Home page

Main topics
News Headlines

Frequently asked Questions
For Policy Makers

Research evidence
Misleading claims
Helmet laws

Search Engine

New Zealand
Other countries

Full index

Policy statement

Trends in head injury mortality among 0-14 year olds in Scotland (1986-95)

Williamson, Morrison & Stone. Journal of Epidemiological Community Health 2002;56:285-288

Summary of paper

Head injury is the commonest cause of death in children aged 1-15 in England and Wales. In Scotland, children in the 0-14 years' age group account for approximately 50% of head injury A & E presentations and 20% of head injury deaths.

A total of 290 children resident in Scotland died as a result of head injury between 1986 and 1995. The largest single cause of head injury mortality was child pedestrians killed in road accidents. At 41% of all deaths, this cause substantially exceeded the combined total of deaths in car crashes or in cycling accidents (both causes together: 31%). Overall, road accidents were the cause of 72% of all head injury mortality in the age group. The number of deaths in cycling accidents is not stated explicitly, perhaps because there are too few of them.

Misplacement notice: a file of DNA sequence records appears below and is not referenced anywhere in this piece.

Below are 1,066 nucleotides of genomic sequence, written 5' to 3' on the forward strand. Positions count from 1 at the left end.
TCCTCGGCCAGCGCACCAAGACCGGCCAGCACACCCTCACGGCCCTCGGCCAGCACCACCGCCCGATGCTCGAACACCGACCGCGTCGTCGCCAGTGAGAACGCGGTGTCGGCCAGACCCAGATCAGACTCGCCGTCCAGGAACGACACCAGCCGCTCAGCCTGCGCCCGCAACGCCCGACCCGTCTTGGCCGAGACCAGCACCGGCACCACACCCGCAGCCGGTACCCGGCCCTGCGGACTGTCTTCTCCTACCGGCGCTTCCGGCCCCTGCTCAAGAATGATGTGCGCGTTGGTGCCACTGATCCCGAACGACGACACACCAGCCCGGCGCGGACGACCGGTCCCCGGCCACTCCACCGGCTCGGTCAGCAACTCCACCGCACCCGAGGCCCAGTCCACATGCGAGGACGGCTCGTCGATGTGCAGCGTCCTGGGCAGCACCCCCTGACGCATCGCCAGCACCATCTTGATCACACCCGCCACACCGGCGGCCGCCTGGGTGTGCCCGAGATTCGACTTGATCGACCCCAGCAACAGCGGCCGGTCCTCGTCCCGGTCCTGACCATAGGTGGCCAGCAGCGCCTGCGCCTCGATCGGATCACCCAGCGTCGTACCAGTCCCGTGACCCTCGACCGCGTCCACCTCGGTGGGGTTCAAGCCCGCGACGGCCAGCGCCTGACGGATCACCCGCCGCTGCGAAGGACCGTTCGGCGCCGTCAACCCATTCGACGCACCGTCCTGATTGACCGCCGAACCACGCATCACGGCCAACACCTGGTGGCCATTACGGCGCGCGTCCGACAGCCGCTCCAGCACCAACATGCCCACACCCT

Although head injury deaths as a result of child pedestrian accidents were so prominent, this cause had decreased significantly over time. The reasons proposed for the decline are (inter alia) more children being accompanied by adults and urban traffic calming schemes. Although changing travel patterns were likely to have been a factor, walking remained the main means for children 5-15 to travel to school, at 53% of the total, in 1994/96.

See also